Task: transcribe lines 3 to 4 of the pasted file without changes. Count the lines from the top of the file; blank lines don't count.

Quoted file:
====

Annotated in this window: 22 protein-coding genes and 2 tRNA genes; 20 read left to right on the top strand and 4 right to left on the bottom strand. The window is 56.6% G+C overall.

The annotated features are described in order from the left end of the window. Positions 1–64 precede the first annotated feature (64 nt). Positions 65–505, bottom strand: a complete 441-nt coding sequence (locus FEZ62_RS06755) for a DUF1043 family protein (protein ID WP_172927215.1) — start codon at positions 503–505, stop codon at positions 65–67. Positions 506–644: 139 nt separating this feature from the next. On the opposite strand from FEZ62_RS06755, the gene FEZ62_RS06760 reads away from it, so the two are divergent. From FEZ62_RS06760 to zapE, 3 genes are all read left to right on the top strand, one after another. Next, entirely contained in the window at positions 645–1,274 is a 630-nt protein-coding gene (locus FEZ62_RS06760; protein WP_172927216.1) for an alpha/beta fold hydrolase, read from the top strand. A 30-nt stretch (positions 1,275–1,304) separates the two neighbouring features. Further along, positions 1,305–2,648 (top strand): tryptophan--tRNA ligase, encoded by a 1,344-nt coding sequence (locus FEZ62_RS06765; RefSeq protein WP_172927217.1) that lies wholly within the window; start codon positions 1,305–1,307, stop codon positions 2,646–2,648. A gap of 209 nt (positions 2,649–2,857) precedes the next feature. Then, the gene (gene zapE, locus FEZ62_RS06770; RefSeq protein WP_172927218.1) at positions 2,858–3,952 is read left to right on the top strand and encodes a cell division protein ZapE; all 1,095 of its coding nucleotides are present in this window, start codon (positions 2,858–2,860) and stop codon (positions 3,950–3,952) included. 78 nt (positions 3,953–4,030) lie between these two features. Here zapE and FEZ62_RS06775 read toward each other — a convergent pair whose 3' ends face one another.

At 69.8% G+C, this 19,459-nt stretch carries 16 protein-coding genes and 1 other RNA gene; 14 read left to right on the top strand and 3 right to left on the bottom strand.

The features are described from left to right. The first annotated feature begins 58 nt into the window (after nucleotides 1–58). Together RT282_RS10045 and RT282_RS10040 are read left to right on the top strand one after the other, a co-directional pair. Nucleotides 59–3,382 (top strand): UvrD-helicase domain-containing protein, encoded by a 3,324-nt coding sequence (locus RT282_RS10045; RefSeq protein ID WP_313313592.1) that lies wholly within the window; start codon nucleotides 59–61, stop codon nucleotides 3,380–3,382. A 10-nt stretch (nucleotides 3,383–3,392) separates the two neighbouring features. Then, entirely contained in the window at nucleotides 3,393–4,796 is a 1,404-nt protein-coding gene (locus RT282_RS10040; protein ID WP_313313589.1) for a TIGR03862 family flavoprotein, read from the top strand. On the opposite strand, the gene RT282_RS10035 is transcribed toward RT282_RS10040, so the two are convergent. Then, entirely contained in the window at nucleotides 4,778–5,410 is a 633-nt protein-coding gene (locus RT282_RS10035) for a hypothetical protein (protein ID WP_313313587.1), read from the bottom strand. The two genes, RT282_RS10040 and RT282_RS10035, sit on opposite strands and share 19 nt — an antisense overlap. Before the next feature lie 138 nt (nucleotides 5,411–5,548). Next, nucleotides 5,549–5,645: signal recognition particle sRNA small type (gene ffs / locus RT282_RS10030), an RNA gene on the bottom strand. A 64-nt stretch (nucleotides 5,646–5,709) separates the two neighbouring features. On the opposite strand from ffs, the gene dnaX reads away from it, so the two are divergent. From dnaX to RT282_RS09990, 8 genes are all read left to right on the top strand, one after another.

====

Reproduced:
At 69.8% G+C, this 19,459-nt stretch carries 16 protein-coding genes and 1 other RNA gene; 14 read left to right on the top strand and 3 right to left on the bottom strand.

The features are described from left to right. The first annotated feature begins 58 nt into the window (after nucleotides 1–58). Together RT282_RS10045 and RT282_RS10040 are read left to right on the top strand one after the other, a co-directional pair. Nucleotides 59–3,382 (top strand): UvrD-helicase domain-containing protein, encoded by a 3,324-nt coding sequence (locus RT282_RS10045; RefSeq protein ID WP_313313592.1) that lies wholly within the window; start codon nucleotides 59–61, stop codon nucleotides 3,380–3,382. A 10-nt stretch (nucleotides 3,383–3,392) separates the two neighbouring features. Then, entirely contained in the window at nucleotides 3,393–4,796 is a 1,404-nt protein-coding gene (locus RT282_RS10040; protein ID WP_313313589.1) for a TIGR03862 family flavoprotein, read from the top strand. On the opposite strand, the gene RT282_RS10035 is transcribed toward RT282_RS10040, so the two are convergent. Then, entirely contained in the window at nucleotides 4,778–5,410 is a 633-nt protein-coding gene (locus RT282_RS10035) for a hypothetical protein (protein ID WP_313313587.1), read from the bottom strand. The two genes, RT282_RS10040 and RT282_RS10035, sit on opposite strands and share 19 nt — an antisense overlap. Before the next feature lie 138 nt (nucleotides 5,411–5,548). Next, nucleotides 5,549–5,645: signal recognition particle sRNA small type (gene ffs / locus RT282_RS10030), an RNA gene on the bottom strand. A 64-nt stretch (nucleotides 5,646–5,709) separates the two neighbouring features. On the opposite strand from ffs, the gene dnaX reads away from it, so the two are divergent. From dnaX to RT282_RS09990, 8 genes are all read left to right on the top strand, one after another.